My 10 Takeaways From the 70th Annual Emmy Award Nominations
This morning, The Handmaids Tale’s Samira Wiley and The Blacklist’s Ryan Eggold joined Television Academy Chairman Hayma Washington to announce the nominations for the 70th Annual Emmy Awards. Well, they announced the nominations in the major categories. Had they announced the nominees in all 122 (!!) categories, the press conference would likely still be going on as I write this.
Game of Thrones returned to eligibility this year after missing the 2017 cutoffs and, as expected, led the nominations with 22. The show was followed closely by fellow HBO drama Westworld and NBC’s venerable sketch series Saturday Night Live, each with 21, and last year’s Outstanding Drama Series winner The Handmaid’s Tale, with 20. The most nominated comedy series was Atlanta (16 nominations), the most nominated limited series was The Assassination of Gianni Versace: American Crime Story (18 nominations), the most nominated live variety special was Jesus Christ Superstar: Live in Concert (13 nominations), and the most nominated reality series were RuPaul’s Drag Race and The Voice (10 nominations each).
I won’t rehash the nominees below as you can simply click here to access them, along with an absolutely unfathomable amount of facts and figures. I will, however, recap my 10 takeaways from this year’s nominees.
1.) The Emmys have officially revamped their reputation. Up until very recently, the Emmys were heavily criticized for being stagnant, predictable, and unadventurous. Each year, critics would deride them for failing to nominate new and bold series in favor of continuing to nominate aging shows and selecting big names and industry favorites over lesser known talent. It’s hard to look at this year’s nominees and argue that this still holds true. Of the 15 series nominated for Outstanding Comedy Series and Outstanding Drama Series, 9 are in their first or second season. The Academy has fully embraced new platforms, with 6 of the 15 series nominees coming from streaming services (compared to only 2 from the broadcast networks). Oscar winners like Al Pacino, Jane Fonda, Nicole Kidman, and Rita Moreno lost out on nods to far less established actors like Jesse Plemons, Issa Rae, Adina Porter, and Zazie Beetz. You may still think the Academy made the wrong choices, but they didn’t make the wrong choices because they were lazily rubber stamping prior nominees.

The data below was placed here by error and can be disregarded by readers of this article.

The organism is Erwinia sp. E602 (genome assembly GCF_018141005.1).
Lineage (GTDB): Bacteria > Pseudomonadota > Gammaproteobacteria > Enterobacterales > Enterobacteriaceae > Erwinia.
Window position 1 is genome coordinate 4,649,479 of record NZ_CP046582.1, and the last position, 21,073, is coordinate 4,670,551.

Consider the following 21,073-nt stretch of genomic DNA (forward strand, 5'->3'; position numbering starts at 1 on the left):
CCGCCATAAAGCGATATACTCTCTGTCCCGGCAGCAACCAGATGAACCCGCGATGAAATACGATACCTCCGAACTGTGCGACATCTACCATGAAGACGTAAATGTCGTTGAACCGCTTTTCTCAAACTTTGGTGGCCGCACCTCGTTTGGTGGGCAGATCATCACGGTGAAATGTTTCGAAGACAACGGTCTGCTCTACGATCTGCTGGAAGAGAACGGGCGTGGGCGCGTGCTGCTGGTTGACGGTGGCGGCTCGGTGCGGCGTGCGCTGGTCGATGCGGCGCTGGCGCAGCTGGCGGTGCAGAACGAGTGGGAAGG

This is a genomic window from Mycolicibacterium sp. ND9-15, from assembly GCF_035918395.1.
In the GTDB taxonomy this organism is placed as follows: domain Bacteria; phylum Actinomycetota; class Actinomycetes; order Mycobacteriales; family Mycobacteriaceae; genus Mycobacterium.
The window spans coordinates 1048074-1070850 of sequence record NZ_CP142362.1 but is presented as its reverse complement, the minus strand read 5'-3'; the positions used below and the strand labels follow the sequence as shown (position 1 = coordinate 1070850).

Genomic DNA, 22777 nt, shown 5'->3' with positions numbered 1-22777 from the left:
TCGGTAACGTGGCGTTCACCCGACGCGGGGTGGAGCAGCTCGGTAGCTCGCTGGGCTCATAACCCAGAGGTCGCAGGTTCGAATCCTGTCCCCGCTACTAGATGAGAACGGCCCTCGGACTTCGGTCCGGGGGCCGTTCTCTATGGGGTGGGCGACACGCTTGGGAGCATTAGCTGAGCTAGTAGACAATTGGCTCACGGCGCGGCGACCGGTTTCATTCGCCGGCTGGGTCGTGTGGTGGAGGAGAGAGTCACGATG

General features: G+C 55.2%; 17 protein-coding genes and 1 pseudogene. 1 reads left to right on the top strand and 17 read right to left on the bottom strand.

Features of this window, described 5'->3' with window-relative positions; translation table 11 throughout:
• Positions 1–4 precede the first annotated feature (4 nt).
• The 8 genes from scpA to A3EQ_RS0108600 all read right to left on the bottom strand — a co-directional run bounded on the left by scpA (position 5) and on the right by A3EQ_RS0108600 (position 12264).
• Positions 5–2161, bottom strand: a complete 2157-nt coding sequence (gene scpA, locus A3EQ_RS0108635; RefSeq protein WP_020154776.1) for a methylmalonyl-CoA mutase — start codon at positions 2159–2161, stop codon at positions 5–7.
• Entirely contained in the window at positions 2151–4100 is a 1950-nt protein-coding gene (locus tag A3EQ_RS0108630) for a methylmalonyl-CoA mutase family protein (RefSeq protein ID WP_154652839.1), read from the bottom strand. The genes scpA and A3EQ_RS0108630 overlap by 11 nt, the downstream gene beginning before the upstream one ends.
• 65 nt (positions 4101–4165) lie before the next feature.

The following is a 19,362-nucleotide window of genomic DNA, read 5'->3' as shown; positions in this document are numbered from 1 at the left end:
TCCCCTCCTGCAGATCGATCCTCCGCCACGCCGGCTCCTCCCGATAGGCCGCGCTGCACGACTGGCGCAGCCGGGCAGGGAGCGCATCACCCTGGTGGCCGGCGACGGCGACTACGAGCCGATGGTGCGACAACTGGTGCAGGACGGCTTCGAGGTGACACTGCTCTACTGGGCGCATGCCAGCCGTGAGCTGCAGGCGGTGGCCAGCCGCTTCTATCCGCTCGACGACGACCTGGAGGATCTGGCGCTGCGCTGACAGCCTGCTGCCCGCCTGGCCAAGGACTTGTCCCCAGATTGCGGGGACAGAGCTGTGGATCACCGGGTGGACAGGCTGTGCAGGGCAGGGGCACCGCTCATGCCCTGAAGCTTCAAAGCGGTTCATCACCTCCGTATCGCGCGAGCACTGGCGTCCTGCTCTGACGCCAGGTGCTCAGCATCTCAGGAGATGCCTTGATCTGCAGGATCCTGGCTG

2.) Despite their fresh picks, the nominations are still fairly easy to predict. Yesterday, I posted my predictions in the key comedy and drama categories and I did fairly well. 79% of my predicted nominees became actual nominees this morning and I even got all 7 nominees in the Drama Series category correct. My accuracy was not because I am particularly prescient or “in the know.” Rather, the Academy still tends to follow the lead of precursors like the Golden Globes, Screen Actors Guild Awards, and Critics Choice Awards. Nevertheless, I made three significant errors, detailed in numbers 3 to 5 below.
3.) I overestimated the Academy’s embrace of revivals. Not realizing that the Academy had fully embraced innovation (see #1), I expected several more nominations for revived series. The only one that did well was Curb Your Enthusiasm. (Note: Curb isn’t technically a revival since the series never officially ended; nevertheless its prior season aired over 6 years ago, so it felt like a revival.) Showtime’s revival of Twin Peaks didn’t score any nominations outside the technical categories (not even for star Kyle MacLachlan or Emmy favorite Laura Dern). Netflix’s revival of Arrested Development didn’t score any nominations at all, even technical ones. ABC’s blockbuster revival of Roseanne, which was abruptly canceled due to the star’s racism, only scored a single major nomination — for Laurie Metcalf (who is having a banner year after scoring her first Oscar nomination and her second Tony.) Nowhere did I miscalculate more than with Will & Grace. In my opinion, the revival produced some of the best and most consistent work of the entire series. That, combined with the Academy’s deep love of the show (it received 83 nominations and 16 wins during its original 8-season run) and the ensemble’s hardcore campaigning, led me to anticipate several major nominations. It only scored one for Megan Mullally in Outstanding Supporting Actress.